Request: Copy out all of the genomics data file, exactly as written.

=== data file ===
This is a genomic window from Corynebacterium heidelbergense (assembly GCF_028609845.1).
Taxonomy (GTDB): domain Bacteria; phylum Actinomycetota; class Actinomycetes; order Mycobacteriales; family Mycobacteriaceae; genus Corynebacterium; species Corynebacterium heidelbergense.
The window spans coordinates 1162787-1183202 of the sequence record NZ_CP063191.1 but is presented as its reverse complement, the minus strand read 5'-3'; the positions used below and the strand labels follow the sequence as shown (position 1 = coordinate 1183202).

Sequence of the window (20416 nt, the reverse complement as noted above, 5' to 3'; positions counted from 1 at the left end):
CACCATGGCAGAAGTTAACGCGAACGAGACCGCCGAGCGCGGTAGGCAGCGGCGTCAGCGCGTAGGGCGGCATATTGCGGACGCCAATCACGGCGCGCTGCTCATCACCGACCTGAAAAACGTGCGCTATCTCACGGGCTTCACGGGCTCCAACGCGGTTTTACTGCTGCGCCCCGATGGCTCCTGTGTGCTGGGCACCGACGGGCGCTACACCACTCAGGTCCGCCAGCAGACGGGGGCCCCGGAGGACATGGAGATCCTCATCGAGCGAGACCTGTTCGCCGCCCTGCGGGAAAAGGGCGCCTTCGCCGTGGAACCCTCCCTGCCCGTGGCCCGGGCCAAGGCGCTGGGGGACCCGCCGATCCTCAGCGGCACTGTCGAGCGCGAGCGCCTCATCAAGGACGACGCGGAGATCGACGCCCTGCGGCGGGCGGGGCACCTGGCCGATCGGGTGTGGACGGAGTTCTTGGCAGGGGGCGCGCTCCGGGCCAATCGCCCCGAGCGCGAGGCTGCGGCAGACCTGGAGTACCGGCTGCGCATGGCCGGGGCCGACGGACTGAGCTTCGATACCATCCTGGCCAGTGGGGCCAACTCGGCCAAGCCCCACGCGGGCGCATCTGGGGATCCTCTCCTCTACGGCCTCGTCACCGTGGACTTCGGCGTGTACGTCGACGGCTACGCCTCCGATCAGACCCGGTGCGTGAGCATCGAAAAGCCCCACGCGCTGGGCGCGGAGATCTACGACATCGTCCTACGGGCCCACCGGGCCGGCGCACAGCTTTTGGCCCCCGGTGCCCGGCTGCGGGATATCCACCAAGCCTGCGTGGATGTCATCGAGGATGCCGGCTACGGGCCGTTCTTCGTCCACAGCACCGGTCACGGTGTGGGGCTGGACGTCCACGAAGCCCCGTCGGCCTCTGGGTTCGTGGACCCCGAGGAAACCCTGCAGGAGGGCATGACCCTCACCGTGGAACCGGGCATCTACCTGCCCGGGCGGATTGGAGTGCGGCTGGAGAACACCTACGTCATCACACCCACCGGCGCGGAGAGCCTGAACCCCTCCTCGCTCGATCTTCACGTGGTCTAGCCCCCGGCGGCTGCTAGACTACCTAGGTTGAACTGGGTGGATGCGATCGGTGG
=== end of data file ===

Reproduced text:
This is a genomic window from Corynebacterium heidelbergense (assembly GCF_028609845.1).
Taxonomy (GTDB): domain Bacteria; phylum Actinomycetota; class Actinomycetes; order Mycobacteriales; family Mycobacteriaceae; genus Corynebacterium; species Corynebacterium heidelbergense.
The window spans coordinates 1162787-1183202 of the sequence record NZ_CP063191.1 but is presented as its reverse complement, the minus strand read 5'-3'; the positions used below and the strand labels follow the sequence as shown (position 1 = coordinate 1183202).

Sequence of the window (20416 nt, the reverse complement as noted above, 5' to 3'; positions counted from 1 at the left end):
CACCATGGCAGAAGTTAACGCGAACGAGACCGCCGAGCGCGGTAGGCAGCGGCGTCAGCGCGTAGGGCGGCATATTGCGGACGCCAATCACGGCGCGCTGCTCATCACCGACCTGAAAAACGTGCGCTATCTCACGGGCTTCACGGGCTCCAACGCGGTTTTACTGCTGCGCCCCGATGGCTCCTGTGTGCTGGGCACCGACGGGCGCTACACCACTCAGGTCCGCCAGCAGACGGGGGCCCCGGAGGACATGGAGATCCTCATCGAGCGAGACCTGTTCGCCGCCCTGCGGGAAAAGGGCGCCTTCGCCGTGGAACCCTCCCTGCCCGTGGCCCGGGCCAAGGCGCTGGGGGACCCGCCGATCCTCAGCGGCACTGTCGAGCGCGAGCGCCTCATCAAGGACGACGCGGAGATCGACGCCCTGCGGCGGGCGGGGCACCTGGCCGATCGGGTGTGGACGGAGTTCTTGGCAGGGGGCGCGCTCCGGGCCAATCGCCCCGAGCGCGAGGCTGCGGCAGACCTGGAGTACCGGCTGCGCATGGCCGGGGCCGACGGACTGAGCTTCGATACCATCCTGGCCAGTGGGGCCAACTCGGCCAAGCCCCACGCGGGCGCATCTGGGGATCCTCTCCTCTACGGCCTCGTCACCGTGGACTTCGGCGTGTACGTCGACGGCTACGCCTCCGATCAGACCCGGTGCGTGAGCATCGAAAAGCCCCACGCGCTGGGCGCGGAGATCTACGACATCGTCCTACGGGCCCACCGGGCCGGCGCACAGCTTTTGGCCCCCGGTGCCCGGCTGCGGGATATCCACCAAGCCTGCGTGGATGTCATCGAGGATGCCGGCTACGGGCCGTTCTTCGTCCACAGCACCGGTCACGGTGTGGGGCTGGACGTCCACGAAGCCCCGTCGGCCTCTGGGTTCGTGGACCCCGAGGAAACCCTGCAGGAGGGCATGACCCTCACCGTGGAACCGGGCATCTACCTGCCCGGGCGGATTGGAGTGCGGCTGGAGAACACCTACGTCATCACACCCACCGGCGCGGAGAGCCTGAACCCCTCCTCGCTCGATCTTCACGTGGTCTAGCCCCCGGCGGCTGCTAGACTACCTAGGTTGAACTGGGTGGATGCGATCGGTGG